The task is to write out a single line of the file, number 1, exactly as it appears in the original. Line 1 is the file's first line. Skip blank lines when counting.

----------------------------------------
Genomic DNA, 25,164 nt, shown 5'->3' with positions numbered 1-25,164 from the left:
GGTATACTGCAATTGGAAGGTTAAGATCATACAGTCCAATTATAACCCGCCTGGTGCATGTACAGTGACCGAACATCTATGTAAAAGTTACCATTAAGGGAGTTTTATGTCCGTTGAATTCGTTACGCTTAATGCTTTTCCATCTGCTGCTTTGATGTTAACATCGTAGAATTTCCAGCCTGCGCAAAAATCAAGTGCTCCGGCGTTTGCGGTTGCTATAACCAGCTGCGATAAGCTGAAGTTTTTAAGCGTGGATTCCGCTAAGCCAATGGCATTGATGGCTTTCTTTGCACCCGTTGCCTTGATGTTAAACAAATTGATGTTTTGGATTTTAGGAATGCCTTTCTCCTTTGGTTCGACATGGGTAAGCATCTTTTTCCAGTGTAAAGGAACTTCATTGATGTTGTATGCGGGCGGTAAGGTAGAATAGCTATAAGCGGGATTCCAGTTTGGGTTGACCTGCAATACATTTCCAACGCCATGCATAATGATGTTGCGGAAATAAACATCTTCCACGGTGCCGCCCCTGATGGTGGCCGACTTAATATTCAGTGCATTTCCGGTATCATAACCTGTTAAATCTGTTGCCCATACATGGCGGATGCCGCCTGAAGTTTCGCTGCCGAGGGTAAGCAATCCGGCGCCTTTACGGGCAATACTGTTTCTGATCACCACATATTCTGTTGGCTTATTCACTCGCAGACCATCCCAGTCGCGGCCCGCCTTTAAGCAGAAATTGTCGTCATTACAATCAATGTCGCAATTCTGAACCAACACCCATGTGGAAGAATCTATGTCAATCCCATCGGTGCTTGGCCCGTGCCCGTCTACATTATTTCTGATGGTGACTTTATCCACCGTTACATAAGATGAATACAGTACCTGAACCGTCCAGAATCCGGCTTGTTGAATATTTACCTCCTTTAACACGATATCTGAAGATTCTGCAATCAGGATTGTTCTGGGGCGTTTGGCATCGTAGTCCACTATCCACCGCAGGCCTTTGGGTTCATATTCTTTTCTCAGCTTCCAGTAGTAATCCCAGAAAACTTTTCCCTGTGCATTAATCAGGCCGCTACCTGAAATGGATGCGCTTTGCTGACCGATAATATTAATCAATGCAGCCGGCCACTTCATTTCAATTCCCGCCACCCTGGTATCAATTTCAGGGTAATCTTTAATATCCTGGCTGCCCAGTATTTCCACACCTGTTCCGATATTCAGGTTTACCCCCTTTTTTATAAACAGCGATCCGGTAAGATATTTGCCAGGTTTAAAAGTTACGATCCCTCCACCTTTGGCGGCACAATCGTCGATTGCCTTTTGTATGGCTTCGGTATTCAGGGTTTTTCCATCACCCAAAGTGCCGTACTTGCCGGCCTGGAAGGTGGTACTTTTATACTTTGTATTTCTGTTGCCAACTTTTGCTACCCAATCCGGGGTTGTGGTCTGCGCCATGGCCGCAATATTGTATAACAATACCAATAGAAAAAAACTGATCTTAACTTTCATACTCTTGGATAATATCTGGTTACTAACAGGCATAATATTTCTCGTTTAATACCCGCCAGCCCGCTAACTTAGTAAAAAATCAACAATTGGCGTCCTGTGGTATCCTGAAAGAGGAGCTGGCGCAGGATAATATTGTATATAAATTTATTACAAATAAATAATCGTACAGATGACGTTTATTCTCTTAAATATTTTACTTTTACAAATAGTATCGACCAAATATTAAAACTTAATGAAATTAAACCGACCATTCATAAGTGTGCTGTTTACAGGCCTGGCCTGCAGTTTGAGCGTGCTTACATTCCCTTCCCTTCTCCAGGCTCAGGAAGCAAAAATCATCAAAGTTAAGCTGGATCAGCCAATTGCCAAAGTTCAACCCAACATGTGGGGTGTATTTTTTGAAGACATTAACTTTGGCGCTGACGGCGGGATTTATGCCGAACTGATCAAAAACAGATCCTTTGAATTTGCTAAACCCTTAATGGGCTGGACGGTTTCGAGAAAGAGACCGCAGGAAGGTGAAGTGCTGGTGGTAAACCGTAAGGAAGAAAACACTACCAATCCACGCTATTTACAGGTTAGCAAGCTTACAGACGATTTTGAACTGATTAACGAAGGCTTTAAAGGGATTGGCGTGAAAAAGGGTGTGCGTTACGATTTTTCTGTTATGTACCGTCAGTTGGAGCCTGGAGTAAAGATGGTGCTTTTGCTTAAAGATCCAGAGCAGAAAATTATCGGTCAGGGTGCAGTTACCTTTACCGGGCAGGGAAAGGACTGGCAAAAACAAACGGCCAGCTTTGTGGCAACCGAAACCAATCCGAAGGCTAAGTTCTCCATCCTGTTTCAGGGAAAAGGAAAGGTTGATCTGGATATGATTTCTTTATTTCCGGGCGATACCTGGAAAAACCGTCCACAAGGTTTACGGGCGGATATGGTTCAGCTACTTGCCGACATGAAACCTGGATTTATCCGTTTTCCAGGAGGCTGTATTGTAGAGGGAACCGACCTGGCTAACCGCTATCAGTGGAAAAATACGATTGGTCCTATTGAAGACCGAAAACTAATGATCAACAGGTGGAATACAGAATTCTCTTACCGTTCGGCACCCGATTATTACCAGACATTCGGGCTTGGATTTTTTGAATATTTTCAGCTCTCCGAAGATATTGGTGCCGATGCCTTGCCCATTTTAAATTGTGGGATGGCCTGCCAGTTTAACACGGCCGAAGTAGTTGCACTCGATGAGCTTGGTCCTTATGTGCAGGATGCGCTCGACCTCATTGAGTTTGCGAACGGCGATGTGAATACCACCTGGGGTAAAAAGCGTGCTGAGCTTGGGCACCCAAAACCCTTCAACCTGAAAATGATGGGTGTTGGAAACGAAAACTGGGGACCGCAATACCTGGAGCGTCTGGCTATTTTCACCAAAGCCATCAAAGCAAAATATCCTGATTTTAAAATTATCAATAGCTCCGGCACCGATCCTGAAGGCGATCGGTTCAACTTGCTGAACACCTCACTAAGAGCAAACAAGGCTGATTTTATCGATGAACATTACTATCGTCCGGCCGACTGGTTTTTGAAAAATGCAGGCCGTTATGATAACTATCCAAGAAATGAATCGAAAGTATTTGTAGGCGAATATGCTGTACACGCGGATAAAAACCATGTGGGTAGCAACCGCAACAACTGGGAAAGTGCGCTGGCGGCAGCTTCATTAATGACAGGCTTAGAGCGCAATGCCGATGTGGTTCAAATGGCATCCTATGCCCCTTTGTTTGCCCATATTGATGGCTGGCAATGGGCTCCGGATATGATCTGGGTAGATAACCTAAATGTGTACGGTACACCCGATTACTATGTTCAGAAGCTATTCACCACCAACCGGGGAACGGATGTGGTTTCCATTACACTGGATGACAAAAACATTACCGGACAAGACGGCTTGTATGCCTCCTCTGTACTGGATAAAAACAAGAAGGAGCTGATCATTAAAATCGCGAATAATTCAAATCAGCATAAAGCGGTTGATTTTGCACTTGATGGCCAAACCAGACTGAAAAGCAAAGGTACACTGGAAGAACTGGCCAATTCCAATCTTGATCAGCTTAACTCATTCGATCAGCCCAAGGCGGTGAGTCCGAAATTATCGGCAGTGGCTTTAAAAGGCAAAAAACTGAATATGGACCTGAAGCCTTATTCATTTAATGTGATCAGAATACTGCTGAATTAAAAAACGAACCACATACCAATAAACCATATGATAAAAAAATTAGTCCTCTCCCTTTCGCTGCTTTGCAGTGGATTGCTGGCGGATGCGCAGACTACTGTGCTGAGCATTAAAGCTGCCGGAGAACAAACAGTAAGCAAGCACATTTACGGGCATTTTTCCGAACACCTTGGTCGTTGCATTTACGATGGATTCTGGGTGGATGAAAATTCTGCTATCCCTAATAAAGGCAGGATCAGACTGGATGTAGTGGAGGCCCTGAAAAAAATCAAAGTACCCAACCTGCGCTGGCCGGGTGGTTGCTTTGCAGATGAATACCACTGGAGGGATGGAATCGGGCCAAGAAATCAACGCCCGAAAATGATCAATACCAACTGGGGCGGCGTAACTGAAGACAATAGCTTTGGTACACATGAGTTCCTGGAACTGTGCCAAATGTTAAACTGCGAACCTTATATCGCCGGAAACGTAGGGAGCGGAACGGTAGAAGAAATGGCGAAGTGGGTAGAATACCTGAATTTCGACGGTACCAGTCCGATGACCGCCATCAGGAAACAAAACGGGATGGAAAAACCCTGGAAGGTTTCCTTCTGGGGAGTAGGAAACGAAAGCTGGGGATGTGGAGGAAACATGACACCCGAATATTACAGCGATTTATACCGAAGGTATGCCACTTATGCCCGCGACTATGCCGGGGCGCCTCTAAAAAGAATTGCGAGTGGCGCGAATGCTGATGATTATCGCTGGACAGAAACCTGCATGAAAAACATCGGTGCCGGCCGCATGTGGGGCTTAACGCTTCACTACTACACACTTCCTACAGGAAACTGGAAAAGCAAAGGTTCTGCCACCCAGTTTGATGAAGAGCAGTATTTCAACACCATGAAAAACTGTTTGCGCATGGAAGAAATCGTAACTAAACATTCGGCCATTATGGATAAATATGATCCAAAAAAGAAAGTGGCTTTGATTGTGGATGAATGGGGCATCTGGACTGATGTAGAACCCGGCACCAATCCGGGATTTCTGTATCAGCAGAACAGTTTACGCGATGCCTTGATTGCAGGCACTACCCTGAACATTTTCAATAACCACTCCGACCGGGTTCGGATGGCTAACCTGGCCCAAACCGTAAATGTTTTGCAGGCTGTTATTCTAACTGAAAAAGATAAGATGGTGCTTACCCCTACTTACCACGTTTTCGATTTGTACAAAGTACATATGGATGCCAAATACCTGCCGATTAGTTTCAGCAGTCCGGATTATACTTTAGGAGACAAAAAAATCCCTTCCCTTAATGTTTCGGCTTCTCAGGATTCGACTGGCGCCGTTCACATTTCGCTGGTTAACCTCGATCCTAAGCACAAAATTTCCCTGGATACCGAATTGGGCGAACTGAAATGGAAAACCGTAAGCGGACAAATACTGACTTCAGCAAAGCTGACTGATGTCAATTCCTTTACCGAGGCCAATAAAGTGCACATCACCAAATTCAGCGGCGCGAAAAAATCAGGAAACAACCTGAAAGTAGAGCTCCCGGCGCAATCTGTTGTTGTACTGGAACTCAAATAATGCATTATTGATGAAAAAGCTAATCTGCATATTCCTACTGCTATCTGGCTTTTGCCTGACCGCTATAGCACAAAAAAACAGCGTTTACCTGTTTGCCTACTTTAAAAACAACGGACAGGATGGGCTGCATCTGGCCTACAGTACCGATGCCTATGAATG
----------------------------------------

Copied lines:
Genomic DNA, 25,164 nt, shown 5'->3' with positions numbered 1-25,164 from the left: